Proposal to speed City-ordered demolitions draws preservationist concerns
By John Ruch
A proposal to streamline City-ordered demolition of buildings in Atlanta is being met with concern from preservationists who say historic structures could lose their second chance.
The City Council on Feb. 21 will consider legislation from District 9 Councilmember Dustin Hillis that would alter the demolition review conducted by the Atlanta Urban Design Commission (AUDC). The AUDC is best known as the body that must approve demolition or alteration of buildings that have official historic status. But it also reviews any City-ordered demolition, which is often done for safety reasons through the Atlanta Police Department’s Code Enforcement division.
Hillis says the idea of a change came up in the council’s Public Safety and Legal Administration Committee in a discussion about a backlog of City-ordered demolitions. Hillis, who chairs the committee, said he met with staff of Code Enforcement, the City legal department and the Department of City Planning’s Office of Buildings and heard about the AUDC demolition review.
“While that makes complete sense for historic structures or structures within historic districts (like Collier Heights and Whittier Mill Village in my council district), it was deemed not really necessary for others,” Hillis said in an email. “That was something all parties involved agreed upon, and so, in order to chip away at some of the lead time to get these blighted structures down a little quicker, I introduced this paper.”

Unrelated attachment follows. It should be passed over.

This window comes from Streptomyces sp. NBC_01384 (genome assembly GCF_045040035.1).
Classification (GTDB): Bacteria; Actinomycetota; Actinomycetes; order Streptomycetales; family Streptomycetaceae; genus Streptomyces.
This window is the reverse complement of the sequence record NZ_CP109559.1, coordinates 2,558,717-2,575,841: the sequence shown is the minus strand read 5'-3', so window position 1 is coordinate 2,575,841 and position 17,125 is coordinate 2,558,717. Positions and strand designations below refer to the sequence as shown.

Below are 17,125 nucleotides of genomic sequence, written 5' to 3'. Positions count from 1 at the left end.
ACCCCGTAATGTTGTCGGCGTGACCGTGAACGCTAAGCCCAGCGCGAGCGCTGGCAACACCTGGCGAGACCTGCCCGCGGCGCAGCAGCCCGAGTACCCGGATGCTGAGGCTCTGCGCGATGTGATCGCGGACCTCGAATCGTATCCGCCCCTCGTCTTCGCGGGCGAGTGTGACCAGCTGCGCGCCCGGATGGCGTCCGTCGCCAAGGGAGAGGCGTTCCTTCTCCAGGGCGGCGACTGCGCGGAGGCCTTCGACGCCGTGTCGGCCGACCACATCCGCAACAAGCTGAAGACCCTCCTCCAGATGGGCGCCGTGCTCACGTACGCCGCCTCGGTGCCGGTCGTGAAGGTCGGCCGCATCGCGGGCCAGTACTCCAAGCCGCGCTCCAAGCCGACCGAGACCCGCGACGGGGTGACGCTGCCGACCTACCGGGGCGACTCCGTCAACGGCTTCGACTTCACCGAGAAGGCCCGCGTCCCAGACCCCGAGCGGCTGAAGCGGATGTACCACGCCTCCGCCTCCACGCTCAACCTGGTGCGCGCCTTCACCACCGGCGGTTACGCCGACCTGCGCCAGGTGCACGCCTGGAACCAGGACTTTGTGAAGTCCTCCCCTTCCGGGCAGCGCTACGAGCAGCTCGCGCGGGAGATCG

His proposal would remove AUDC approval and public comment requirements for safety-related, City-ordered demolitions of structures that lack historic designation or landmark protection. Demolitions of structures with such designation or protection would still require AUDC approval.
Charles Lawrence, board chair of the preservationist nonprofit Historic Atlanta, calls the proposal “problematic” for giving up a checks-and-balances system for “carte blanche on demolitions.” The key problem, he said, is that a lot of the city has never been studied for historic value, meaning many buildings could be overlooked.
“If there is a potentially historic building, we get a chance to save it,” Lawrence said of the current process. He said the current review period is short and that demolition of hazardous structures is often approved anyway. “The change would likely not change much what gets demolished, but creates a process with no public review, no second opinions and [that] could be abused,” he said.
The City’s Historic Preservation Studio recommended a different approach in its recent “Future Places Project” policy vision — the automatic review of the proposed demolition of any structure that dates back 40 years or more. “This current proposal is the opposite,” said Lawrence, who said he authored that demolition review concept in the Atlanta plan.
David Yoakley Mitchell, executive director of the nonprofit Atlanta Preservation Center, echoed the concern about overlooking the historic nature of a building marked for demolition. “This puts additional layers/responsibilities upon the city to be more proactive to recognize our historic resources and we are hopeful that this legislation is designed to press that issue rather than circumnavigate it,” he said in an email.
The overlooking of a historic structure — and the tension over delays in doing so – are not an abstract idea. One example is a 70-year-old former gas station in Cabbagetown that is listed as contributing to the local Historic District on the National Register of Historic Places but was left out of an official City landmark district there simply because that status was based on an older list of buildings that has never been updated.
The City in recent years ordered the demolition of the gas station, but AUDC review has been an occasion for renewed discussion about saving it – as well as allowing it to remain vacant and gutted. Another AUDC review in late January led to talk of another reuse and funding possibility, with District 5 City Councilmember Liliana Bakhtiari having early discussions with the property owner and local advocates.
The Feb. 21 council meeting will be held virtually starting at 1 p.m. and can be viewed on the City website.